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How Can You Manage Your Time Better?

One of the best approaches to time management is to acknowledge that no one can do everything. Yet, many time management trainers still focus on schedules and productivity instead of prioritization, energy and coping with distractions. The truth is that time is limited and you are a finite resource. The effort to “keep up” can make you feel like you’re not able to finish anything.

As Peter Bregman put it in the Harvard Business Review, “The idea that we can get it all done is the biggest myth in time management.” That can be a hard admission to make, and the fact might seem depressing to go-getters. Yet Bregman explains that this realization is empowering because, “Once we admit that we aren’t going to get it all done, we’re in a much better position to make explicit choices about what we are going to do.” [1]

Be Proactive, Not Reactive

Avoid prioritizing tasks because someone else says it is urgent and important. Make that call yourself based on your priorities as you understand them. If someone brings you a fire that needs to be put out “right now,” take a moment to evaluate whether it really is “your” fire. When you understand your goals, and the goals of your organization, you can control your time.

Similarly, today’s “always connected” culture can lead us to think we have to respond to every communication instantly. It can feel like cheating, or like we’re being rude, to turn off the phone and ignore email to focus on a single task. What this really means is a work culture of “always interrupted.”

Instead, when you see that email or receive an instant message, take a breath and evaluate whether the communication is relevant to what you’re working on. Look at the schedule you’ve made for yourself; is this new issue a top priority right now? If not, then it can wait until you’re done.

Avoid Multitasking

You might think you’re good at multitasking, but the evidence says otherwise. In a 2009 Stanford study about multitasking, people who multitasked lightly always outperformed heavy multitaskers in avoiding distractions, in memory tests and in switching smoothly and quickly from one task to another. [2]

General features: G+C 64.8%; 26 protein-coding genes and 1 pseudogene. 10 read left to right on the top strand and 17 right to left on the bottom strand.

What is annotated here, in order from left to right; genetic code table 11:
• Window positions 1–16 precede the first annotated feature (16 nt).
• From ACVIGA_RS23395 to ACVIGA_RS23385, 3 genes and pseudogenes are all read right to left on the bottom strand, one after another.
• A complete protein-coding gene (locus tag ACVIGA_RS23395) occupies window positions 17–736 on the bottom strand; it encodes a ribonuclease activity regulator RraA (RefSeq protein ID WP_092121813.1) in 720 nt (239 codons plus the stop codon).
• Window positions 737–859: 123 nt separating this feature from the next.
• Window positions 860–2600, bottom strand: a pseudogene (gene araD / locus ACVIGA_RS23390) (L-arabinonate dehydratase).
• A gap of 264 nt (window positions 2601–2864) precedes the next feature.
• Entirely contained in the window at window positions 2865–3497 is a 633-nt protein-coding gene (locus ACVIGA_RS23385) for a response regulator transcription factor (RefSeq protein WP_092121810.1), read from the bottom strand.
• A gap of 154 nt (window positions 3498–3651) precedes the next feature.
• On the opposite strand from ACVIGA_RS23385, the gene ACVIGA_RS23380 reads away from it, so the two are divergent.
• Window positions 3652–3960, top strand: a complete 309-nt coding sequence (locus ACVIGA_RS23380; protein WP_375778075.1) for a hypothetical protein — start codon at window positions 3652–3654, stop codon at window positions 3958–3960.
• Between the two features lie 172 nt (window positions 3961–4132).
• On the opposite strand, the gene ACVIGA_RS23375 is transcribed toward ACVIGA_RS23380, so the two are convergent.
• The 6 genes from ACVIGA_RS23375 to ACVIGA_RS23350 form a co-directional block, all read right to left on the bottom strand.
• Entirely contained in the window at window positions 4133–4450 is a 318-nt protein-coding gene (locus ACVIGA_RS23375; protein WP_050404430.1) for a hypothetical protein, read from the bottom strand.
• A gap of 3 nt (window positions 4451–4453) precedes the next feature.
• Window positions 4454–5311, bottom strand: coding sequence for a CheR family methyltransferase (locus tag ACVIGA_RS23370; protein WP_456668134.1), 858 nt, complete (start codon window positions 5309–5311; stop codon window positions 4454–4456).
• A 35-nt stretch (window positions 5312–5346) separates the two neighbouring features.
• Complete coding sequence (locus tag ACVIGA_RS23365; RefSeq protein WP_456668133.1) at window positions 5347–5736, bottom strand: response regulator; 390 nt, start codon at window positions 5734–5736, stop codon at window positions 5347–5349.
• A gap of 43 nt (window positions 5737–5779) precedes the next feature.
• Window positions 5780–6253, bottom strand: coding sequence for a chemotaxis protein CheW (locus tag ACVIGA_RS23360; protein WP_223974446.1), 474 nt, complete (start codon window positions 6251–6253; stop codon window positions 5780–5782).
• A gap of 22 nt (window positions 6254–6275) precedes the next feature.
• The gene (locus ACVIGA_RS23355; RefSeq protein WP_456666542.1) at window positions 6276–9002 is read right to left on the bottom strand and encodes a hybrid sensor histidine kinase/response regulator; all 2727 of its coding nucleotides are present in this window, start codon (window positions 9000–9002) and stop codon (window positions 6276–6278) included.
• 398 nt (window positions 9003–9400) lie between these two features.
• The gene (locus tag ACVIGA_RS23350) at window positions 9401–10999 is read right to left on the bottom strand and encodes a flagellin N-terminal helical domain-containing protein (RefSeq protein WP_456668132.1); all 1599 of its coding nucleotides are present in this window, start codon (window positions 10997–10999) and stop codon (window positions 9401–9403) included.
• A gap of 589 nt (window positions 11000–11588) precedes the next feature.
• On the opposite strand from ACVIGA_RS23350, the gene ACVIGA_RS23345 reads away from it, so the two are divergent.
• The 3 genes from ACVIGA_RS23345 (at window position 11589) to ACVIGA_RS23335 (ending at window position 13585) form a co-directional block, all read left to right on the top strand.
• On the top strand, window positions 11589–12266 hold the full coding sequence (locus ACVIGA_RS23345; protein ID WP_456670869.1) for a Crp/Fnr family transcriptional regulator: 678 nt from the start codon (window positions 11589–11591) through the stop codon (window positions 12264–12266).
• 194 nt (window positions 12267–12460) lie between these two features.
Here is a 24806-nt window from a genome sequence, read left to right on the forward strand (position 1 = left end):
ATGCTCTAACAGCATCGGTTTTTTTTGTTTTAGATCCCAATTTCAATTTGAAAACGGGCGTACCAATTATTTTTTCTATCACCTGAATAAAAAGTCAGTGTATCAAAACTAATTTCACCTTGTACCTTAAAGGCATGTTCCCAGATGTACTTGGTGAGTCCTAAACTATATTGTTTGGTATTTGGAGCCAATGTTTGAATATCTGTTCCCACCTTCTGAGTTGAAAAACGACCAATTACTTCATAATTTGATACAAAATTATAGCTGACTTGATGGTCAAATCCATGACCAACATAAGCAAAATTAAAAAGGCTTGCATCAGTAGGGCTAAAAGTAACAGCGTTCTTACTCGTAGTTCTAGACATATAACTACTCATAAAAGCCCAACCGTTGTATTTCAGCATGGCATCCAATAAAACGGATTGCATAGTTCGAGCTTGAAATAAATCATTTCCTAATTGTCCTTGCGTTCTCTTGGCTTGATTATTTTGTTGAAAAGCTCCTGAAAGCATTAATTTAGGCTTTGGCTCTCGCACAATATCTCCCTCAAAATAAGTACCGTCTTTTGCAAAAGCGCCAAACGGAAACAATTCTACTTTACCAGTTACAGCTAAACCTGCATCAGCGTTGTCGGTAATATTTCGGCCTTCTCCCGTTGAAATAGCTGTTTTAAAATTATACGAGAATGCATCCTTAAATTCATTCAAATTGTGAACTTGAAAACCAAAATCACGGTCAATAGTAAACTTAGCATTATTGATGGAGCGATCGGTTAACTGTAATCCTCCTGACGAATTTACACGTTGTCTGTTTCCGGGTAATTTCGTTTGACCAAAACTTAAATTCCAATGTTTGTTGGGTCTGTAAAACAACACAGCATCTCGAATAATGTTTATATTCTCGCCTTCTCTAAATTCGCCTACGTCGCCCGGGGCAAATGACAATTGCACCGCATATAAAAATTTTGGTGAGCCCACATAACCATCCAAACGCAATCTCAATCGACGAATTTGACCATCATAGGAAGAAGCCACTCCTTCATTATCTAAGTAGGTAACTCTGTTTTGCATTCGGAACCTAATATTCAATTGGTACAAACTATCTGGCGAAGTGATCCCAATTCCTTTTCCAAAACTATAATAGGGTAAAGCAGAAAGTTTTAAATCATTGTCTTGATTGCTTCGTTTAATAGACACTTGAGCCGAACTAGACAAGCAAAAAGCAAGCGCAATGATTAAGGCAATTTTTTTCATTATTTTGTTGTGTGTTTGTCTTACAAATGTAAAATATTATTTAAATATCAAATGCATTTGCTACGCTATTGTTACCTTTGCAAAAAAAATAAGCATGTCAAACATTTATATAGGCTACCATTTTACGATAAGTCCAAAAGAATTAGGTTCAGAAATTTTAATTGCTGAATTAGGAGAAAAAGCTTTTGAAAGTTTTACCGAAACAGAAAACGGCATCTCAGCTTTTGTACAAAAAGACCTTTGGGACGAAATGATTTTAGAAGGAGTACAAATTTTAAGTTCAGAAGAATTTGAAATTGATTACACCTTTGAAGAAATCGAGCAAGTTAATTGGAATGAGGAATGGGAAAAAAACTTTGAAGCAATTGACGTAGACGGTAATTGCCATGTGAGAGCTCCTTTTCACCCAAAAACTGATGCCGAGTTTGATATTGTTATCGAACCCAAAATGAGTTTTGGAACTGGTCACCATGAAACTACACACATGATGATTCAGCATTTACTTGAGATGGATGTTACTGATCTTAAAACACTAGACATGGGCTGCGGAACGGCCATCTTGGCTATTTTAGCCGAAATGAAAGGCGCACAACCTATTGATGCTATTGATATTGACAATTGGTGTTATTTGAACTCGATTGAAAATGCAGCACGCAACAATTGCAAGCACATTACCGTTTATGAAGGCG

When you’ve scheduled time to work on a project, you should work only on that project and shut out distractions — ignore the emails, the phone, and the messages. You’ll get your work done faster, better and with fewer mistakes, and be able to move on to the next thing more smoothly.

Categorize your Tasks

Another important skill is to determine which tasks require what kind of attention:

  • Proactive attention – Does the task require intense focus and careful thinking?
  • Active attention – Does the task require that you have to think about what you’re doing but it’s either easy enough or you’re skilled enough that you can do it quickly or with a modicum of distraction?
  • Inactive attention – Is the task so easy or automatic that you really don’t need to devote much effort to it at all?

What times of day do you feel that you’re best at proactive, active and inactive attention? Are these times consistent? Once you’re able to determine the right amount of attention to put toward the right tasks, then you’ll know the best times to perform those tasks. After that, time management becomes a lot simpler and more effective.

 

[1] https://hbr.org/2012/01/the-biggest-myth-in-time-manag
[2] http://news.stanford.edu/news/2009/august24/multitask-research-study-082409.html

 

 

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